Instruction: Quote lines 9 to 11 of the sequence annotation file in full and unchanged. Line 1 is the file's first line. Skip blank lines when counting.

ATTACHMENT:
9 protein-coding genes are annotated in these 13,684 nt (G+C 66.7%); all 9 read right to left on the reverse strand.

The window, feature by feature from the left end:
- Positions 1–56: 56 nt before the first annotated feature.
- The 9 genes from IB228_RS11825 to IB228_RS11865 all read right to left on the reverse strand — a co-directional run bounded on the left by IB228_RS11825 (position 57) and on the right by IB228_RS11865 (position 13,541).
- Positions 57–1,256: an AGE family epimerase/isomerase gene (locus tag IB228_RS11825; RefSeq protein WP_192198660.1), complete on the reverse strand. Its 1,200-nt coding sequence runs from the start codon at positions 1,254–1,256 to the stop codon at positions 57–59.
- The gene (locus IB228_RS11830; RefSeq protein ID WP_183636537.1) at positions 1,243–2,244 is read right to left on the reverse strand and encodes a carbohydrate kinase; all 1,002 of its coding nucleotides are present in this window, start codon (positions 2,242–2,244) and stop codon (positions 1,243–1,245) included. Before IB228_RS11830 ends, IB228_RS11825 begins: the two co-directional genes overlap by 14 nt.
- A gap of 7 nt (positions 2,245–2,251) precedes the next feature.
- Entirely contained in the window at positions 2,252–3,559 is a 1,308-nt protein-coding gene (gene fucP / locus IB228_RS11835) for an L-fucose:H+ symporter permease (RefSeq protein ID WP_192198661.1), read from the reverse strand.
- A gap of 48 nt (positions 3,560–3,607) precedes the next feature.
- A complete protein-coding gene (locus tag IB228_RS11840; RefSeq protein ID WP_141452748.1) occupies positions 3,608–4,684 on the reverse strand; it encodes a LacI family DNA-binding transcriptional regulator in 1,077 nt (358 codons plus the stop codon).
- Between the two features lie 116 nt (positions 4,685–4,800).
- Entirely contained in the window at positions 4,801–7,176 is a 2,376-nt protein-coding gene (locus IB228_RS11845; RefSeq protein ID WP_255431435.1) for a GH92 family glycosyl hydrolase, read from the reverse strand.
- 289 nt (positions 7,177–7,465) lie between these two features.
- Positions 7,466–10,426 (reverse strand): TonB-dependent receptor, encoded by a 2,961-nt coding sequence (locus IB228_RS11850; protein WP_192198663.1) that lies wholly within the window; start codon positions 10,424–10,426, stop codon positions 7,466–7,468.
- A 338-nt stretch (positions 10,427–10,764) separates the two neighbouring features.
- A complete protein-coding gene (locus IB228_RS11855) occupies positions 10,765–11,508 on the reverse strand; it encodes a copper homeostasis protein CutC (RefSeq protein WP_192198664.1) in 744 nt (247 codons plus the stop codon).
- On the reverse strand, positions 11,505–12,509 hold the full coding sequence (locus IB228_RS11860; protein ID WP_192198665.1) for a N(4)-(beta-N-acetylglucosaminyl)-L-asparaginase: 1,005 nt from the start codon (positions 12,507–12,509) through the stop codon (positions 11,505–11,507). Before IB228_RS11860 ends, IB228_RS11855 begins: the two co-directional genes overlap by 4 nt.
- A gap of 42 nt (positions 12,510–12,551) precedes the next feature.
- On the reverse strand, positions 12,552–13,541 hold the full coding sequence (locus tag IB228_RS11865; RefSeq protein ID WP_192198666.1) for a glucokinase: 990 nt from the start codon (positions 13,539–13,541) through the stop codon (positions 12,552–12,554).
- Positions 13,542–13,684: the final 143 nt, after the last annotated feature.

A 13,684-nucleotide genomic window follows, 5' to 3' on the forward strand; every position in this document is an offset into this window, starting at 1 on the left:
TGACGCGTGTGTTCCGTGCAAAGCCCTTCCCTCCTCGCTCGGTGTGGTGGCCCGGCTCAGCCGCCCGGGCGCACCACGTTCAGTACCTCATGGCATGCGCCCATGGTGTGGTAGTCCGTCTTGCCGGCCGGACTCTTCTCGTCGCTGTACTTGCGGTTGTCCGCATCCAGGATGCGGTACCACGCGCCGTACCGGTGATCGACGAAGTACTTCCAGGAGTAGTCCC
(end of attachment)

- A gap of 48 nt (positions 3,560–3,607) precedes the next feature.
- A complete protein-coding gene (locus tag IB228_RS11840; RefSeq protein ID WP_141452748.1) occupies positions 3,608–4,684 on the reverse strand; it encodes a LacI family DNA-binding transcriptional regulator in 1,077 nt (358 codons plus the stop codon).
- Between the two features lie 116 nt (positions 4,685–4,800).